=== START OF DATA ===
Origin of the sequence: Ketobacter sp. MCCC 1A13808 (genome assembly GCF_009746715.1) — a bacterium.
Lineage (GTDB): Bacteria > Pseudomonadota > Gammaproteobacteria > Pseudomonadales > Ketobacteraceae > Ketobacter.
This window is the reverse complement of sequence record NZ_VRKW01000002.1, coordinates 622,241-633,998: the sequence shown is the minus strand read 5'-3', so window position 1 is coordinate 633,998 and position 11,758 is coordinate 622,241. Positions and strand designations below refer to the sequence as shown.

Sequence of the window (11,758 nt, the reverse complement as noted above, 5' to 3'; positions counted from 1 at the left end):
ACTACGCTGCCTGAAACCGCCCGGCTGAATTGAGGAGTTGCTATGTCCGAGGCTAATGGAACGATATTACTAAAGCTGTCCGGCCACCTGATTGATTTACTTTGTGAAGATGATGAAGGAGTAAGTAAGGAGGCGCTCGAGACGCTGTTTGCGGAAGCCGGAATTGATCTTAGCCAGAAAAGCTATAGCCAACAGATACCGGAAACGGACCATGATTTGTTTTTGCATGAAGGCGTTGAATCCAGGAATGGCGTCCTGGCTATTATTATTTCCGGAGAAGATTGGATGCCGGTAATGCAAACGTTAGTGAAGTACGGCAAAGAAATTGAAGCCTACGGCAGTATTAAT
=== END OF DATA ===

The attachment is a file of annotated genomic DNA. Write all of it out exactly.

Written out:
Origin of the sequence: Ketobacter sp. MCCC 1A13808 (genome assembly GCF_009746715.1) — a bacterium.
Lineage (GTDB): Bacteria > Pseudomonadota > Gammaproteobacteria > Pseudomonadales > Ketobacteraceae > Ketobacter.
This window is the reverse complement of sequence record NZ_VRKW01000002.1, coordinates 622,241-633,998: the sequence shown is the minus strand read 5'-3', so window position 1 is coordinate 633,998 and position 11,758 is coordinate 622,241. Positions and strand designations below refer to the sequence as shown.

Sequence of the window (11,758 nt, the reverse complement as noted above, 5' to 3'; positions counted from 1 at the left end):
ACTACGCTGCCTGAAACCGCCCGGCTGAATTGAGGAGTTGCTATGTCCGAGGCTAATGGAACGATATTACTAAAGCTGTCCGGCCACCTGATTGATTTACTTTGTGAAGATGATGAAGGAGTAAGTAAGGAGGCGCTCGAGACGCTGTTTGCGGAAGCCGGAATTGATCTTAGCCAGAAAAGCTATAGCCAACAGATACCGGAAACGGACCATGATTTGTTTTTGCATGAAGGCGTTGAATCCAGGAATGGCGTCCTGGCTATTATTATTTCCGGAGAAGATTGGATGCCGGTAATGCAAACGTTAGTGAAGTACGGCAAAGAAATTGAAGCCTACGGCAGTATTAAT